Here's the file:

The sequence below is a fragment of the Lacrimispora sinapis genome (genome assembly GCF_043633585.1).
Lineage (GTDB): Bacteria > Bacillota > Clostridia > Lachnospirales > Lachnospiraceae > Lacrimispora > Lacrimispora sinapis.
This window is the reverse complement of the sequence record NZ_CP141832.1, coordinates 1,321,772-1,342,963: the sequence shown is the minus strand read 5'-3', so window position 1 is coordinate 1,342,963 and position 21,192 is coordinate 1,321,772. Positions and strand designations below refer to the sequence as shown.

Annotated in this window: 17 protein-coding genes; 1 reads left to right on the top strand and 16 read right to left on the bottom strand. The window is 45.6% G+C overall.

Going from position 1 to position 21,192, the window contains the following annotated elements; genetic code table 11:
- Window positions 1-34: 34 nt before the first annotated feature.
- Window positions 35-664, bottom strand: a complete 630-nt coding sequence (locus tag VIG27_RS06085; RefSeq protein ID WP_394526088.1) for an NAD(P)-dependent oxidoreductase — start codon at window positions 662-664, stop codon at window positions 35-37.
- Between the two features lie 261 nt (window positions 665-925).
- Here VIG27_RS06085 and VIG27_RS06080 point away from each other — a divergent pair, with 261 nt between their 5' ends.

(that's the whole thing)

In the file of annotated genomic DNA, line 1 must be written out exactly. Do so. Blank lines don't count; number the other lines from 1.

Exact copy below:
The sequence below is a fragment of the Lacrimispora sinapis genome (genome assembly GCF_043633585.1).